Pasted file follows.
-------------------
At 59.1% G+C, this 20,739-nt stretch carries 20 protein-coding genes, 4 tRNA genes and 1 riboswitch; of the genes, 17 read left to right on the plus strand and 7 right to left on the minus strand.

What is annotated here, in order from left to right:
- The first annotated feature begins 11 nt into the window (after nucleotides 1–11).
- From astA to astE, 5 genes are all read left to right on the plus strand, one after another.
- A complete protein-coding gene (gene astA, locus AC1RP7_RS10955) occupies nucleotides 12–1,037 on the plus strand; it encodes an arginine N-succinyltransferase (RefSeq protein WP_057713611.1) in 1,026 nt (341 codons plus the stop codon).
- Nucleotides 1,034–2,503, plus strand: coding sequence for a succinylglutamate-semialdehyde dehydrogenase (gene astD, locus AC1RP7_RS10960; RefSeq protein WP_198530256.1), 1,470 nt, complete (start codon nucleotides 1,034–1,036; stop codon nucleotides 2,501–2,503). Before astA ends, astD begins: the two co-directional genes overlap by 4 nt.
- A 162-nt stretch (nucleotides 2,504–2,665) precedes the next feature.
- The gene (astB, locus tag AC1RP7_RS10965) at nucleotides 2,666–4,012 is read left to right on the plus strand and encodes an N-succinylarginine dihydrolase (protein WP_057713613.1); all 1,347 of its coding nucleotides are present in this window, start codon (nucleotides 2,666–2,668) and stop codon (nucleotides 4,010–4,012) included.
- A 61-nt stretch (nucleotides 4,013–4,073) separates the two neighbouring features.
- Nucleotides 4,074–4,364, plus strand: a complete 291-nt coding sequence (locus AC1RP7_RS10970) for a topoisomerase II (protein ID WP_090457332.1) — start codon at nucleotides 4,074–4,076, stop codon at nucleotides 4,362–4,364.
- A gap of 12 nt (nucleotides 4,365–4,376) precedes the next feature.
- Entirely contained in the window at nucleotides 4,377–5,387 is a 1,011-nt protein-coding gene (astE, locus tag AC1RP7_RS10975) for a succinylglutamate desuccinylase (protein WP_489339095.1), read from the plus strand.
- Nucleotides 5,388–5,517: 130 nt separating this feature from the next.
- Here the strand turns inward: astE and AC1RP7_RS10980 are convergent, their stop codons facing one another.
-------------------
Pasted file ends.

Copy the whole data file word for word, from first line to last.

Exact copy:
At 59.1% G+C, this 20,739-nt stretch carries 20 protein-coding genes, 4 tRNA genes and 1 riboswitch; of the genes, 17 read left to right on the plus strand and 7 right to left on the minus strand.

What is annotated here, in order from left to right:
- The first annotated feature begins 11 nt into the window (after nucleotides 1–11).
- From astA to astE, 5 genes are all read left to right on the plus strand, one after another.
- A complete protein-coding gene (gene astA, locus AC1RP7_RS10955) occupies nucleotides 12–1,037 on the plus strand; it encodes an arginine N-succinyltransferase (RefSeq protein WP_057713611.1) in 1,026 nt (341 codons plus the stop codon).
- Nucleotides 1,034–2,503, plus strand: coding sequence for a succinylglutamate-semialdehyde dehydrogenase (gene astD, locus AC1RP7_RS10960; RefSeq protein WP_198530256.1), 1,470 nt, complete (start codon nucleotides 1,034–1,036; stop codon nucleotides 2,501–2,503). Before astA ends, astD begins: the two co-directional genes overlap by 4 nt.
- A 162-nt stretch (nucleotides 2,504–2,665) precedes the next feature.
- The gene (astB, locus tag AC1RP7_RS10965) at nucleotides 2,666–4,012 is read left to right on the plus strand and encodes an N-succinylarginine dihydrolase (protein WP_057713613.1); all 1,347 of its coding nucleotides are present in this window, start codon (nucleotides 2,666–2,668) and stop codon (nucleotides 4,010–4,012) included.
- A 61-nt stretch (nucleotides 4,013–4,073) separates the two neighbouring features.
- Nucleotides 4,074–4,364, plus strand: a complete 291-nt coding sequence (locus AC1RP7_RS10970) for a topoisomerase II (protein ID WP_090457332.1) — start codon at nucleotides 4,074–4,076, stop codon at nucleotides 4,362–4,364.
- A gap of 12 nt (nucleotides 4,365–4,376) precedes the next feature.
- Entirely contained in the window at nucleotides 4,377–5,387 is a 1,011-nt protein-coding gene (astE, locus tag AC1RP7_RS10975) for a succinylglutamate desuccinylase (protein WP_489339095.1), read from the plus strand.
- Nucleotides 5,388–5,517: 130 nt separating this feature from the next.
- Here the strand turns inward: astE and AC1RP7_RS10980 are convergent, their stop codons facing one another.